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Motorola Moto X30 Pro Will Have An Unusual Camera System

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This is just the tip of the iceberg for the Moto X30 Pro. The strangest thing about the model won’t be its unusually large camera sensor, especially since Xiaomi already claimed that crown. Instead, it will be the use of three focal lengths in the camera system that could mean the removal of one traditional part of that group.

Motorola’s Weibo account revealed that the Moto X30 Pro will have a 35mm focal point at its widest. This will be joined by a 50mm telephoto that could have a 2x magnification, as well as an 80mm longer telephoto option. If this is an accurate description, it would suggest that the phone will ditch the ultra-wide shooter in favor of two telephoto cameras when some of its peers opt to eschew telephoto cameras to make way for a macro alternative.

Whether this will give the Moto X30 Pro an actual advantage over other high-end phones this year remains to be seen, literally. It sounds almost like a mixed bag, at least in the camera department, though the rest of the rumored specs are on par for a 2022 flagship. The Moto X30 Pro, which could go by the name Motorola Frontier in global markets, is expected to run on a Snapdragon 8+ Gen 1 processor, bear a 6.67-inch 144Hz OLED screen, and boast 125W super-fast charging for its modest 4,500mAh battery.

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2023 Mercedes-AMG EQE First Drive: Electrified Luxury Gets A Sports Upgrade

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AMG promises performance magic, upgrading the EQE EV sedan with supercar-rivaling power to go with a lavish, tech-filled cabin. Can it deliver soul with speed?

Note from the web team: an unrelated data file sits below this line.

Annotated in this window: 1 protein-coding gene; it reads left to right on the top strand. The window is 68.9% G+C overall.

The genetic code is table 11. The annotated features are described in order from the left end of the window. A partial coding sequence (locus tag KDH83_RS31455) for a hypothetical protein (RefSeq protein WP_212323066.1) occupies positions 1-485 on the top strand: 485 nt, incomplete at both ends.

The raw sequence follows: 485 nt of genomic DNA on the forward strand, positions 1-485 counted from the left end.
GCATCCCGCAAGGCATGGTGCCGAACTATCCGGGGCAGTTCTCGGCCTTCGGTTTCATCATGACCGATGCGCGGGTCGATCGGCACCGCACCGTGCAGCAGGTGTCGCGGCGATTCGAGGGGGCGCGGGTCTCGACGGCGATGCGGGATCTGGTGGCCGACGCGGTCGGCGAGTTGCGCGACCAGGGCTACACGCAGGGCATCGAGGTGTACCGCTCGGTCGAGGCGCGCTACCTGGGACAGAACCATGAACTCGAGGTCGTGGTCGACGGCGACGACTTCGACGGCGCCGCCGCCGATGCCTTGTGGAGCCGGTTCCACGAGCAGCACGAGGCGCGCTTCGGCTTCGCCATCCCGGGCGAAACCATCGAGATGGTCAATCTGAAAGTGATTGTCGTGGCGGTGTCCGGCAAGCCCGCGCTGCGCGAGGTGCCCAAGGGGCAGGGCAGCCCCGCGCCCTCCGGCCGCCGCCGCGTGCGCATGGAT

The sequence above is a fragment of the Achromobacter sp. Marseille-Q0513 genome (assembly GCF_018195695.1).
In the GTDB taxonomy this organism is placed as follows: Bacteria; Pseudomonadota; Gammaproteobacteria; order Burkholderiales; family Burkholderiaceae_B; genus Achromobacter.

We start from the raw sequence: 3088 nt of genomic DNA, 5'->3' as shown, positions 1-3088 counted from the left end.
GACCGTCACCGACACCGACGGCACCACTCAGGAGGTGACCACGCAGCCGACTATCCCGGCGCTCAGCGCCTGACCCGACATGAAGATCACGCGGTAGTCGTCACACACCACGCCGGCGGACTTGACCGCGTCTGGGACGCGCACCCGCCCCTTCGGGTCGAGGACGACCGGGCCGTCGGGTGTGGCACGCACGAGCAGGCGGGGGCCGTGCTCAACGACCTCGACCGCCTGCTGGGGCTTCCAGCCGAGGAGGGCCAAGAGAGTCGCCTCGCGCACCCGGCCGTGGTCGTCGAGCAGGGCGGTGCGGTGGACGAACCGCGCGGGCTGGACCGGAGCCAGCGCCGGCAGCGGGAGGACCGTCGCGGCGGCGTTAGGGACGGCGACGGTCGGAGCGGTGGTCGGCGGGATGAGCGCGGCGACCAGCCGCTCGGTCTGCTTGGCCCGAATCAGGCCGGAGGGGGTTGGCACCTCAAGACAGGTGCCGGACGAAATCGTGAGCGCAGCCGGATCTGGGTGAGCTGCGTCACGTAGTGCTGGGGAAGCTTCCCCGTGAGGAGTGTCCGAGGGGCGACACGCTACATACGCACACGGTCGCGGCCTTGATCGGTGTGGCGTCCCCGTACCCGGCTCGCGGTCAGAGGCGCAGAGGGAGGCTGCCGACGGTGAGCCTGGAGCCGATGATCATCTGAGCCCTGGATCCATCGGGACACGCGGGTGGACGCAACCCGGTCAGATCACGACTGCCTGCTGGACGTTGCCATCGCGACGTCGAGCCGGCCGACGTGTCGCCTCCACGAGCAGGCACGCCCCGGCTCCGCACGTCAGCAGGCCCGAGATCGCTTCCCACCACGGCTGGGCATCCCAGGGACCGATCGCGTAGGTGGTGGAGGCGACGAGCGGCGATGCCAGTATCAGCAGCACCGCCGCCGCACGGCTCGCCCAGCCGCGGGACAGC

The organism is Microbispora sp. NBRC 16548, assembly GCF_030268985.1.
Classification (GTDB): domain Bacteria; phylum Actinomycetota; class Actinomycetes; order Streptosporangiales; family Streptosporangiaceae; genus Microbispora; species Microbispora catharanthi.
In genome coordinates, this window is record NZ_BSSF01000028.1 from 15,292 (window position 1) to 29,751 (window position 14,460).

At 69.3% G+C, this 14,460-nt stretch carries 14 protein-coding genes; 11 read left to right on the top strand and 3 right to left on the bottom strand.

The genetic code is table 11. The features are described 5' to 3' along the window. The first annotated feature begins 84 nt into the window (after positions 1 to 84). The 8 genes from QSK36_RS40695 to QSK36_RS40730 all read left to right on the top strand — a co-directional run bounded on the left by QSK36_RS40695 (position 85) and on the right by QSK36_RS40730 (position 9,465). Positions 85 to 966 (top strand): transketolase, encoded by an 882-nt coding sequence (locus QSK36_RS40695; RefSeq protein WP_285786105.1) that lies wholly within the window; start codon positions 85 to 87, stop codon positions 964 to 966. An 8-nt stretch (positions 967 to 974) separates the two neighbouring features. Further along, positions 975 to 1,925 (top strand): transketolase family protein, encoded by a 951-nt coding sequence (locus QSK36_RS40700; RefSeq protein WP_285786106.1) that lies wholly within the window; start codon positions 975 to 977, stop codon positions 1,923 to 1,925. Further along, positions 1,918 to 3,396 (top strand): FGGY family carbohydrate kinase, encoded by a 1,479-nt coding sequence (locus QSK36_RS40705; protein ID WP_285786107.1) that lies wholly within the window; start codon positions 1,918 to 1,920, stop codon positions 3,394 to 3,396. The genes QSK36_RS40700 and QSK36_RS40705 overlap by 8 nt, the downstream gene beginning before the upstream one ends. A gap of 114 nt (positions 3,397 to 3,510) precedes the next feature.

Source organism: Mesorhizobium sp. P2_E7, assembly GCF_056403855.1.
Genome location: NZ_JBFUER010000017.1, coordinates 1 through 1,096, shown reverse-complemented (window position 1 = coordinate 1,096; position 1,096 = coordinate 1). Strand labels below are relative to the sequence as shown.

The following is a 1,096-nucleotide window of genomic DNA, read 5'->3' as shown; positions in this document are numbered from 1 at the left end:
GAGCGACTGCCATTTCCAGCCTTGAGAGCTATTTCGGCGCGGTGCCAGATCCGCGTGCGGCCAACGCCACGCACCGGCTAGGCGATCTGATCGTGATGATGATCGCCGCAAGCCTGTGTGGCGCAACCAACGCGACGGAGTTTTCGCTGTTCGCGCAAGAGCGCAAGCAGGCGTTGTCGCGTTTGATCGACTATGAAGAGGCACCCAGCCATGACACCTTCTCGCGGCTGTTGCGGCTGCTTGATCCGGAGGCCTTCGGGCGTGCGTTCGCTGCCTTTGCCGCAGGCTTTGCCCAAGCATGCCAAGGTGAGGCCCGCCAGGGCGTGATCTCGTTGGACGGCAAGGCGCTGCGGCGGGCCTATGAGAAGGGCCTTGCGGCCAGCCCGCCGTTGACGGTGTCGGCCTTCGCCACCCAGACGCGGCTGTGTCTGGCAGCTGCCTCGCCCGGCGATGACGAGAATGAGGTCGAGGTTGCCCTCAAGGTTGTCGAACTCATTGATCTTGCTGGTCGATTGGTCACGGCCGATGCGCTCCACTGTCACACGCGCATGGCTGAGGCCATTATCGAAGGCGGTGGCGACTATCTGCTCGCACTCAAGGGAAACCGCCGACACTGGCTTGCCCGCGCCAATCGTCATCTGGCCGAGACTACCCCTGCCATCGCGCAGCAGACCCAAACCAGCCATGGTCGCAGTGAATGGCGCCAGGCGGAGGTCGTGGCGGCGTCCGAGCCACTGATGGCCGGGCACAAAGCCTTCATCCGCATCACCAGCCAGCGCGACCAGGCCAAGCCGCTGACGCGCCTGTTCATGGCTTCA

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How To Fix Amazon Prime Video Not Streaming In 4K

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Not all Amazon Prime Video titles are available in 4K quality. Older movies and shows often do not support that format, and even some newer flicks will still be unavailable for a variety of reasons ranging from licensing to technical difficulties. As a result, your title of choice might look less-than-perfect, not due to a fault on Amazon’s end, but simply because that title may not support 4K in the first place. 

Amazon has a list of titles available in 4K, so checking whether the one you’re trying to watch is, is fairly easy. You can see all the 4K offerings by heading over to the official Amazon website. The list is not very intuitive in the sense that you can’t check for specifics within the results as this is already a narrowed-down list. However, you can also simply type in the title of your movie or show into the search bar above to check whether it’s available on Prime Video and in 4K.

You can also search directly on Amazon Prime Video. Any variation of “4K,” “4K movies ultra HD,” “4K film,” or even something more specific like “4K romantic comedies” should produce a list of titles that you can watch right now. If you managed to locate your title on one of these lists and yet it still looks underwhelming, there may be other issues at hand.